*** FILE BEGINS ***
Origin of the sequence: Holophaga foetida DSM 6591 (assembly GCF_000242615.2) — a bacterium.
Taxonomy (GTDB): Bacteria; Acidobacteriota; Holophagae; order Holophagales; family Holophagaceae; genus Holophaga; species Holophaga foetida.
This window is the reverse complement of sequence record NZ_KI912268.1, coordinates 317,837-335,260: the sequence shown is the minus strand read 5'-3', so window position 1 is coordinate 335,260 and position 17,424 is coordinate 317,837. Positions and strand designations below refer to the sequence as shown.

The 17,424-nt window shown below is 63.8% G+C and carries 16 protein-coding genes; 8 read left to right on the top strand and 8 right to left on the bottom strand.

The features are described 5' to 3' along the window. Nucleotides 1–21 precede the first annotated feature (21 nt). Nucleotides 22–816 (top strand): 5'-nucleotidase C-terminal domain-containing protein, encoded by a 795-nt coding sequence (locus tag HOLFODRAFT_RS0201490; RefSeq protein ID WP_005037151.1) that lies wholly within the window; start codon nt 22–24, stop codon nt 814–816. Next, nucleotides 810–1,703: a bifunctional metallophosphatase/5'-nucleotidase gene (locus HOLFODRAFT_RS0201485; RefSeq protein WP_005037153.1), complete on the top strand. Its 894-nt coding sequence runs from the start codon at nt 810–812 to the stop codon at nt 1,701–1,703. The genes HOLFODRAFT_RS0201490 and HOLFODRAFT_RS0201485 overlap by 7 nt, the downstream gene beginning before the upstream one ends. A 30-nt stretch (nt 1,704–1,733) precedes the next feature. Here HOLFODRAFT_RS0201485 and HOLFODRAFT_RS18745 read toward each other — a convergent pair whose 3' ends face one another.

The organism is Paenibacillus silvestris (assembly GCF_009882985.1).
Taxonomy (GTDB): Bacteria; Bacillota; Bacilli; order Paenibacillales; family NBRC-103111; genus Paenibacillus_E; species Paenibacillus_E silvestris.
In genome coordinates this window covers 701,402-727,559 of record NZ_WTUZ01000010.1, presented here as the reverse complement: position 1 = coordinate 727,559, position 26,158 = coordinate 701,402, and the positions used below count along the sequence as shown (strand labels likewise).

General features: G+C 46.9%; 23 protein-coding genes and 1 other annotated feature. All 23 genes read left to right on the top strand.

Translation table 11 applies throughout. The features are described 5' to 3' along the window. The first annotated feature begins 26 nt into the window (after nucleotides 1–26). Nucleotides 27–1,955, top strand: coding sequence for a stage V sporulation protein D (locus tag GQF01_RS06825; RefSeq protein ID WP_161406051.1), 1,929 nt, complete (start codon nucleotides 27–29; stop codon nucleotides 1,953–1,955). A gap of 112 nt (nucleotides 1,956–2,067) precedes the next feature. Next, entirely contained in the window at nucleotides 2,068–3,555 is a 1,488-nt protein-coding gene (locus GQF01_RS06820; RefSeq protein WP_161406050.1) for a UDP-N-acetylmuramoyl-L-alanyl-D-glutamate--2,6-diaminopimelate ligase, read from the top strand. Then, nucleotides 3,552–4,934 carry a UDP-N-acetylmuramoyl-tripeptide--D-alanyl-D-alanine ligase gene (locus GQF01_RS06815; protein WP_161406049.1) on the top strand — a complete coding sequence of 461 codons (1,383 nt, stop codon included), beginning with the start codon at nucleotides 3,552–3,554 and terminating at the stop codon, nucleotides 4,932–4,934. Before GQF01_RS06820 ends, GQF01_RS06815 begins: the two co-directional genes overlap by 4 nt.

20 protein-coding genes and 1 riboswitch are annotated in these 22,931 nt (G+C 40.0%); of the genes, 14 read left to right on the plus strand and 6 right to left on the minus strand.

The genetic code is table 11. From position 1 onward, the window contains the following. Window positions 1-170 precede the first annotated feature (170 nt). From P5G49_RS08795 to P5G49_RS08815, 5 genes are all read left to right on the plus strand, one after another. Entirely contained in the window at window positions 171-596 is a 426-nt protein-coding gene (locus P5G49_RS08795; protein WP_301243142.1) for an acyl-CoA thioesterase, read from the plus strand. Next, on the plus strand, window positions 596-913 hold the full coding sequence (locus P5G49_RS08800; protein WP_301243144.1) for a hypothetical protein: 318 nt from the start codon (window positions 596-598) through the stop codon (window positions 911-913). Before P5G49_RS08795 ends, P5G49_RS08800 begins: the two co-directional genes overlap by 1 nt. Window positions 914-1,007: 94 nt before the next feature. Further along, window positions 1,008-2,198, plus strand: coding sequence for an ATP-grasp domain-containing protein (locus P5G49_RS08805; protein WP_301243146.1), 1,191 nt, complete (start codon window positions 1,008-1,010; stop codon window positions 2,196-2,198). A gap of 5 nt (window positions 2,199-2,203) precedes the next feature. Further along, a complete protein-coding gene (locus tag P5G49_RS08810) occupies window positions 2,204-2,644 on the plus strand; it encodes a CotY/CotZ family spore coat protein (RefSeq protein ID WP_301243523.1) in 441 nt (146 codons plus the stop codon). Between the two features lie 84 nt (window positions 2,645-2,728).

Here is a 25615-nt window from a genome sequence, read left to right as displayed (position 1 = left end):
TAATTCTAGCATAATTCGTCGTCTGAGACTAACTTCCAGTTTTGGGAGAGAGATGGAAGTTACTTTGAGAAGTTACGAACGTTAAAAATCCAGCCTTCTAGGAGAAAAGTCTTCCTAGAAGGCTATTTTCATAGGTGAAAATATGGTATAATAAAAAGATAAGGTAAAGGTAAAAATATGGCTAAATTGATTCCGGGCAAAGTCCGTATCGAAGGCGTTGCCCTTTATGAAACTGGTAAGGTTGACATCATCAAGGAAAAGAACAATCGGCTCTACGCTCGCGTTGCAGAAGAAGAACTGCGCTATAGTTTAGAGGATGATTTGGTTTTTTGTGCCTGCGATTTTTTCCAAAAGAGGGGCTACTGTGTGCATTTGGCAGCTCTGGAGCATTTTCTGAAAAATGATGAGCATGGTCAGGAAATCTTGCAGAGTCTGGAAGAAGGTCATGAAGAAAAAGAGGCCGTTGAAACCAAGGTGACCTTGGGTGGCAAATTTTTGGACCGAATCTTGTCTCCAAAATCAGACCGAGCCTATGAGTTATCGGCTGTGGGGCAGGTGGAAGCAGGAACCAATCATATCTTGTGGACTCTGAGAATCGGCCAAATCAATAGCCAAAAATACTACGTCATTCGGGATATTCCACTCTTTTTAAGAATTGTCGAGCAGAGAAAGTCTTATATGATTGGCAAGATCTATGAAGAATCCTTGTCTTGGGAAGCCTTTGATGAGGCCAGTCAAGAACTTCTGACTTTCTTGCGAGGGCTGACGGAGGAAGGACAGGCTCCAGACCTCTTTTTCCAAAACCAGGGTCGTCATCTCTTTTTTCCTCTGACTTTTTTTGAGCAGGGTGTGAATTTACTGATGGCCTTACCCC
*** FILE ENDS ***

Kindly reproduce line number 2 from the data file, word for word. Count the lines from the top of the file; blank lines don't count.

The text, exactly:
Taxonomy (GTDB): Bacteria; Acidobacteriota; Holophagae; order Holophagales; family Holophagaceae; genus Holophaga; species Holophaga foetida.